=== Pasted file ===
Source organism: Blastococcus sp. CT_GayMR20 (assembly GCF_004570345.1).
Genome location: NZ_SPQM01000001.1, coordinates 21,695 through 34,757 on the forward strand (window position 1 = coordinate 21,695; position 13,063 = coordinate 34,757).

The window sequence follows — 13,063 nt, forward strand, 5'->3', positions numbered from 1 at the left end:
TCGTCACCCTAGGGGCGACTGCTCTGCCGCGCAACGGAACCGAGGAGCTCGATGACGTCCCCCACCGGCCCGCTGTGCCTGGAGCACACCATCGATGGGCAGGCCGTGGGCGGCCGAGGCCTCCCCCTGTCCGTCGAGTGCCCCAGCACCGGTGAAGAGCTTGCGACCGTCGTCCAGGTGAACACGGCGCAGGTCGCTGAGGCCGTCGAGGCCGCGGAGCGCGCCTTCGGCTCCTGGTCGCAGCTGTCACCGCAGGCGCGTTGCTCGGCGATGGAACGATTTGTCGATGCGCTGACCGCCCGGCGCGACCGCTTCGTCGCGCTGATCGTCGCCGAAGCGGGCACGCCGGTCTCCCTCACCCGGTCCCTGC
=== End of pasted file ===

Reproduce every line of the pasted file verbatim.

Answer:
Source organism: Blastococcus sp. CT_GayMR20 (assembly GCF_004570345.1).
Genome location: NZ_SPQM01000001.1, coordinates 21,695 through 34,757 on the forward strand (window position 1 = coordinate 21,695; position 13,063 = coordinate 34,757).

The window sequence follows — 13,063 nt, forward strand, 5'->3', positions numbered from 1 at the left end:
TCGTCACCCTAGGGGCGACTGCTCTGCCGCGCAACGGAACCGAGGAGCTCGATGACGTCCCCCACCGGCCCGCTGTGCCTGGAGCACACCATCGATGGGCAGGCCGTGGGCGGCCGAGGCCTCCCCCTGTCCGTCGAGTGCCCCAGCACCGGTGAAGAGCTTGCGACCGTCGTCCAGGTGAACACGGCGCAGGTCGCTGAGGCCGTCGAGGCCGCGGAGCGCGCCTTCGGCTCCTGGTCGCAGCTGTCACCGCAGGCGCGTTGCTCGGCGATGGAACGATTTGTCGATGCGCTGACCGCCCGGCGCGACCGCTTCGTCGCGCTGATCGTCGCCGAAGCGGGCACGCCGGTCTCCCTCACCCGGTCCCTGC